States Weigh Legislation to Let Businesses Refuse to Serve Gay Couples

ATLANTA — As it looks increasingly likely that the Supreme Court will establish a nationwide right to same-sex marriage later this year, state legislatures across the country are taking up bills that would make it easier for businesses and individuals to opt out of serving gay couples on religious grounds.

Many states are now reliving a version of events that embroiled Arizona in February 2014, when Gov. Jan Brewer, a Republican, vetoed a bill that would have allowed businesses to use their religious beliefs as a legal justification for refusing to serve gay customers.

The resurgent controversy is fueled in part by a deep anxiety among many evangelicals and other conservatives that the Supreme Court will makesame-sex marriage legal in all 50 states after it takes up the matter in April.

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“The L.G.B.T. movement is the main thing, the primary thing that’s going to be challenging religious liberties and the freedom to live out religious convictions,” said State Senator Joseph Silk, an Oklahoma Republican and the sponsor of a bill in that state. “And I say that sensitively, because I have homosexual friends.”

As in Arizona last year, some of the new bills are already experiencing pushback from businesses and prominent conservatives who are concerned that they might lead to boycotts or harm their states’ reputations. And gay-rights groups say the bills would enshrine discrimination.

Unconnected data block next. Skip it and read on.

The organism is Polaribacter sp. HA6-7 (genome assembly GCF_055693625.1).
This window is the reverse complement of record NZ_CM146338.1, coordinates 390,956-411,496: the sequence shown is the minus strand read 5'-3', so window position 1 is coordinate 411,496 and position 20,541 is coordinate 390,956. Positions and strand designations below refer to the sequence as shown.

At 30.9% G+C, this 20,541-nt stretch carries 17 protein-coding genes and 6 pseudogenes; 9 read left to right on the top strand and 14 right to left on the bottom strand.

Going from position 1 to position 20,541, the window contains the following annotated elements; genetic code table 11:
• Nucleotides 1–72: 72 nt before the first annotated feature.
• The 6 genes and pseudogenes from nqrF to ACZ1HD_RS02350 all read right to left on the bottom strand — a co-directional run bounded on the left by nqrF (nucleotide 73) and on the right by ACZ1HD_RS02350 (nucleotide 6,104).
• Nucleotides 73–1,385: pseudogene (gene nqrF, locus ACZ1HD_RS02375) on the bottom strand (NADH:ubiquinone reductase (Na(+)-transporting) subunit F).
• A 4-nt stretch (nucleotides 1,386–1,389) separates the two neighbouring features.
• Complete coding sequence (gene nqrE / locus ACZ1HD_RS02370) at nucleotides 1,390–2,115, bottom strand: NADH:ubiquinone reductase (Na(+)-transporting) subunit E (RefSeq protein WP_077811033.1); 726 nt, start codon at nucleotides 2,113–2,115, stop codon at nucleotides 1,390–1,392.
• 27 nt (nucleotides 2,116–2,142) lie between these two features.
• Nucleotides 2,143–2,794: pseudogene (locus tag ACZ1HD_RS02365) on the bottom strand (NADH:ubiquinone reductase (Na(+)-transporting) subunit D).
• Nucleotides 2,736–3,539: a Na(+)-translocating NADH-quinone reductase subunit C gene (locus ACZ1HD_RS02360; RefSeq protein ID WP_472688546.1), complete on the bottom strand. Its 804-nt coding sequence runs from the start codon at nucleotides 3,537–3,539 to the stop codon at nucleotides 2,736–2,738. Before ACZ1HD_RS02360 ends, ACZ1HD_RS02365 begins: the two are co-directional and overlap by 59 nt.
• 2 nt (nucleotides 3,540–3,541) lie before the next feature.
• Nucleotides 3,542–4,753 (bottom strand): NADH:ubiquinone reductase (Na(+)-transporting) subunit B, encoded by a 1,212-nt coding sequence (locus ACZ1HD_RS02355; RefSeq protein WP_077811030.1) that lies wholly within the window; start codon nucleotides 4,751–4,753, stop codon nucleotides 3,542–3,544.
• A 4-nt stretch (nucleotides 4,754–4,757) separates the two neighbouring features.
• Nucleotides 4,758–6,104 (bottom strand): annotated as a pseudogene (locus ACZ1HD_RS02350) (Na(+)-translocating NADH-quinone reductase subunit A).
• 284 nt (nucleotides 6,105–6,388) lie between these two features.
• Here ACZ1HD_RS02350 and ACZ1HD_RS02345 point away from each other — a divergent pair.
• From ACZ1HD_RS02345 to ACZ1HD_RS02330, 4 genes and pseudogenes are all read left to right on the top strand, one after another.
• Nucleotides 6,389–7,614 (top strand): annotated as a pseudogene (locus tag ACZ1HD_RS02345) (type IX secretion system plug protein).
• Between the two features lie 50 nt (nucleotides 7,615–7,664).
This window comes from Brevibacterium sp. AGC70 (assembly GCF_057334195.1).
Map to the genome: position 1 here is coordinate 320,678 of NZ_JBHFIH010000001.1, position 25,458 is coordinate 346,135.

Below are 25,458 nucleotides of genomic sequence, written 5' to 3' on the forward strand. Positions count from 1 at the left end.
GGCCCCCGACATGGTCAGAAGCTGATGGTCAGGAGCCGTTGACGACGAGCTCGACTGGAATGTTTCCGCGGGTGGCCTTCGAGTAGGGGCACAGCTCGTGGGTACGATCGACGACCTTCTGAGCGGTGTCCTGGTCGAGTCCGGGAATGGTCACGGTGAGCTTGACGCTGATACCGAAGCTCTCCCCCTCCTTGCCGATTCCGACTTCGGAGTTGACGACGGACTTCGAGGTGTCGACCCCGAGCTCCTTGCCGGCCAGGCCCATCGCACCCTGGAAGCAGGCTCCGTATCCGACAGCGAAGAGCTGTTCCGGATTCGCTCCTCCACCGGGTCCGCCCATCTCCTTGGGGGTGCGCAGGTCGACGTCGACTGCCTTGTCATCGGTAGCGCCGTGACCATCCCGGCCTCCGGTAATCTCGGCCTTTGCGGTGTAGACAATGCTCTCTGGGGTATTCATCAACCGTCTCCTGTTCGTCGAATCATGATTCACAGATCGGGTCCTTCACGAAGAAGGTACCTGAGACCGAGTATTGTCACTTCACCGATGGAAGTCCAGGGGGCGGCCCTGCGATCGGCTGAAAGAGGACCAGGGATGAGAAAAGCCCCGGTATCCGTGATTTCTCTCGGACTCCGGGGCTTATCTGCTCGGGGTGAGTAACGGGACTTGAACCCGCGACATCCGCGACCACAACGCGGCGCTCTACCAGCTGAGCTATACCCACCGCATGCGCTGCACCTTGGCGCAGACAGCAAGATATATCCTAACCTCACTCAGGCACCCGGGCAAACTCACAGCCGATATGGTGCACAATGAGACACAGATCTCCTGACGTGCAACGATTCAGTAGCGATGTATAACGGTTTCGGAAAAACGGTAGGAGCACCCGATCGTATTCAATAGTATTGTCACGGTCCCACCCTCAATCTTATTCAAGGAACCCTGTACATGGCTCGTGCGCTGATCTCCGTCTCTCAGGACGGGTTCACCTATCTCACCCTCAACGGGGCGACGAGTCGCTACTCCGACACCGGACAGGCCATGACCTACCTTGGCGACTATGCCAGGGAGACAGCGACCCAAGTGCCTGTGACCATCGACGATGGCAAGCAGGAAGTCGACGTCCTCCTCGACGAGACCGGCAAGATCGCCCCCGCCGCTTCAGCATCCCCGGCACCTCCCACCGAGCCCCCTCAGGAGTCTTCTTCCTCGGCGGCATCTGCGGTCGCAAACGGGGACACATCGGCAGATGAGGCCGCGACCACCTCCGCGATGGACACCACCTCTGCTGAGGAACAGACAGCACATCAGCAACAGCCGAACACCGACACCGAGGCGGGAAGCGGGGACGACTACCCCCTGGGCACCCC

In Arkansas, a so-called conscience protection bill was scuttled in the Judiciary Committee of the State Senate on Feb. 25, a day after the homegrown retail giant Walmart released a statement arguing that the bill would send “the wrong message about Arkansas, as well as the diverse environment which exists in the state.”

Supporters of the proposal, which the State House of Representatives overwhelmingly approved, said they might introduce a new version this session.

In Georgia, powerful business interests helped kill similar legislation last year. Opposition to two similar bills remains strong among a portion of the state’s elite, who are sensitive to the perceptions that Southern states, in particular, can be havens of intolerance.

“What you have to be careful about is making sure you don’t conform to those perceptions,” said former Gov. Roy Barnes, a Democrat. “That’s the reason this bill is so dangerous.”

The Georgia Senate approved a version of the legislation on Thursday afternoon by a vote of 37 to 15.

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